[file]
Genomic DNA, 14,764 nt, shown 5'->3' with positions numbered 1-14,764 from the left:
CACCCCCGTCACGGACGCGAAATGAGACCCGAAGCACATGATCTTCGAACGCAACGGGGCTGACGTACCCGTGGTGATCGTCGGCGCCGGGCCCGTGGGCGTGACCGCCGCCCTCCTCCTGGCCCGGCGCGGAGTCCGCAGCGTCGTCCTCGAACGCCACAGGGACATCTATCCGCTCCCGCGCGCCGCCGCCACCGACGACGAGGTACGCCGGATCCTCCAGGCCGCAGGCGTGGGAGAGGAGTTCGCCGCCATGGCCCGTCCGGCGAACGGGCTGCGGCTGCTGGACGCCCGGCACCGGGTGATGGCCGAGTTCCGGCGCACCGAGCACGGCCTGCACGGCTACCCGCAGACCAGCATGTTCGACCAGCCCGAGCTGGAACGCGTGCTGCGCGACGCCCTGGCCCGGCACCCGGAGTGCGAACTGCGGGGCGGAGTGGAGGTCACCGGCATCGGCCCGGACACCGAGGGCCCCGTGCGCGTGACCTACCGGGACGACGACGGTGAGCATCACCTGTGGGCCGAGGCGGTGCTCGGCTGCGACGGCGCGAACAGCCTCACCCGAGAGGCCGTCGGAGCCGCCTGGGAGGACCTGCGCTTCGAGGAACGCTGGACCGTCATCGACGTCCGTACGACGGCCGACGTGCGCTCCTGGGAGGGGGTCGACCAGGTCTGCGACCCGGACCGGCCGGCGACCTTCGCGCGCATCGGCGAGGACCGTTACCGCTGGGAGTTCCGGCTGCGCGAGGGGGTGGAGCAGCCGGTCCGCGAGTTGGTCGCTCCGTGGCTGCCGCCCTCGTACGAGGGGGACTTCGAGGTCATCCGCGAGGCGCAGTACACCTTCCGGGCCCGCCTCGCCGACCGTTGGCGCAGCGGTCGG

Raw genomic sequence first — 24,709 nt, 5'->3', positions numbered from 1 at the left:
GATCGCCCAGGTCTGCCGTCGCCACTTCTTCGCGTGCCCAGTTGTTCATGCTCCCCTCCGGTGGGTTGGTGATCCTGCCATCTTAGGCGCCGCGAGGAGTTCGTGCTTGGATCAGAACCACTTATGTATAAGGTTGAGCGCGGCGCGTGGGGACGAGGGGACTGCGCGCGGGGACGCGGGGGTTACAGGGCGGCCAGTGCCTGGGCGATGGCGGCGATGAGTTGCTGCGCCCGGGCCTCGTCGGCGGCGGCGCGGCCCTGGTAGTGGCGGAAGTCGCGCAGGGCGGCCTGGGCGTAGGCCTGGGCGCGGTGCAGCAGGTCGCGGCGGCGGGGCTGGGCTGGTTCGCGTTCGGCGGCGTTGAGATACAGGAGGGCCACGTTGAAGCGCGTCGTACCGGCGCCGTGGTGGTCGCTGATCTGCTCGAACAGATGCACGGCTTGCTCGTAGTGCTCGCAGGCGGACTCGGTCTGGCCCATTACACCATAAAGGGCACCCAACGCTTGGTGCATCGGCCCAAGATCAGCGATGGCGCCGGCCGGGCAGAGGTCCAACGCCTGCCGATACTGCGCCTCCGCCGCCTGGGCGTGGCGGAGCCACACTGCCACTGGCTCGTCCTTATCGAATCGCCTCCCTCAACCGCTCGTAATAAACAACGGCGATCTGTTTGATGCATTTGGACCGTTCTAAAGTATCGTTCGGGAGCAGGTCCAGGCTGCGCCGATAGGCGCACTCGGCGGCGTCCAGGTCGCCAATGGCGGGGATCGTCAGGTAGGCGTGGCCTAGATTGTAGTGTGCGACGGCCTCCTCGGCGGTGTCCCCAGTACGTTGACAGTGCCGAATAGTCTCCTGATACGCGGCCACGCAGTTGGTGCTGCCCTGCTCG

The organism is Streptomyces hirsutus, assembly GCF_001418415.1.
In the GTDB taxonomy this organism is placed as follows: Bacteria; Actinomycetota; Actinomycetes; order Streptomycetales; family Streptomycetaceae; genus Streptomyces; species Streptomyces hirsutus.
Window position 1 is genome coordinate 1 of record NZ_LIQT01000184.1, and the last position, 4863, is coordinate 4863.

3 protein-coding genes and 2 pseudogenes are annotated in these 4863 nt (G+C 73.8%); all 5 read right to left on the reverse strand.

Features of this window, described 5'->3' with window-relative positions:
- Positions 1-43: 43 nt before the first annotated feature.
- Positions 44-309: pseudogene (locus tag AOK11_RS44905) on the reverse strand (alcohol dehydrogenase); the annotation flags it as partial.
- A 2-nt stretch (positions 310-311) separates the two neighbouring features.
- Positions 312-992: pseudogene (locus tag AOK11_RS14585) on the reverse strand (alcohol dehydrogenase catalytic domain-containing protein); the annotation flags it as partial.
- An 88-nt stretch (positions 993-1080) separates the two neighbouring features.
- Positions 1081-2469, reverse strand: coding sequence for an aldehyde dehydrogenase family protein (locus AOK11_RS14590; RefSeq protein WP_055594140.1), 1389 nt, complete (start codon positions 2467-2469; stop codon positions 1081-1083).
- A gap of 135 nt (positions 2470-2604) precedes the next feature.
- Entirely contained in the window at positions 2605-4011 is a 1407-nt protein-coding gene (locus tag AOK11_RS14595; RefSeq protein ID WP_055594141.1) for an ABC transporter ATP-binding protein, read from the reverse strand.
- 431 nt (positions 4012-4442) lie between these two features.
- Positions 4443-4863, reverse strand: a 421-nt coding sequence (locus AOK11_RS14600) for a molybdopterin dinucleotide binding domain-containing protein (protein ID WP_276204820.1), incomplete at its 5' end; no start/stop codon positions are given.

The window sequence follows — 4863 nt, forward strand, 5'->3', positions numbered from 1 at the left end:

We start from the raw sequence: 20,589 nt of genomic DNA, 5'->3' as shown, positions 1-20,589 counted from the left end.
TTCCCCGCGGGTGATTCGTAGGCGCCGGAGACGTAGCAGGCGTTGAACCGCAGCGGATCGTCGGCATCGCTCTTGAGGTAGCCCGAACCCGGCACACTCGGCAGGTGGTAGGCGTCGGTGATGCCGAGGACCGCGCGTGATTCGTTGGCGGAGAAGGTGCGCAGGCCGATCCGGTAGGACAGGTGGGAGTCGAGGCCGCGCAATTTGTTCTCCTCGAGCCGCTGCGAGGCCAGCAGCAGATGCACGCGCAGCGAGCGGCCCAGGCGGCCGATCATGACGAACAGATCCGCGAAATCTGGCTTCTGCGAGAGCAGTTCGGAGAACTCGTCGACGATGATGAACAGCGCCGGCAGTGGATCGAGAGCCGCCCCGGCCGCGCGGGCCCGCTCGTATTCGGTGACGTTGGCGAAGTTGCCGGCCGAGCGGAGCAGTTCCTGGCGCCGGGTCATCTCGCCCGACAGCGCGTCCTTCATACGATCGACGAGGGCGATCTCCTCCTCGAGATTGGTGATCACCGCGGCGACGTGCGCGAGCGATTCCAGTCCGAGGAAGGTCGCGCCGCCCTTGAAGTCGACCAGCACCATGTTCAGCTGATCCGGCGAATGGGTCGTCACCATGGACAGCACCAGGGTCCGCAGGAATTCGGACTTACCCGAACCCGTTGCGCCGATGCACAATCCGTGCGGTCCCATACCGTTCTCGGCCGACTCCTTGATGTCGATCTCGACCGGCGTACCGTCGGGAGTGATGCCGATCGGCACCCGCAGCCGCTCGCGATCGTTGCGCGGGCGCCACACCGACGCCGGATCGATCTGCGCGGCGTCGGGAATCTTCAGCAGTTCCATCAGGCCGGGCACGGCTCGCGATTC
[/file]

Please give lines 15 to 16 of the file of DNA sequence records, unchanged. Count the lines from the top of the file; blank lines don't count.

- Positions 1081-2469, reverse strand: coding sequence for an aldehyde dehydrogenase family protein (locus AOK11_RS14590; RefSeq protein WP_055594140.1), 1389 nt, complete (start codon positions 2467-2469; stop codon positions 1081-1083).
- A gap of 135 nt (positions 2470-2604) precedes the next feature.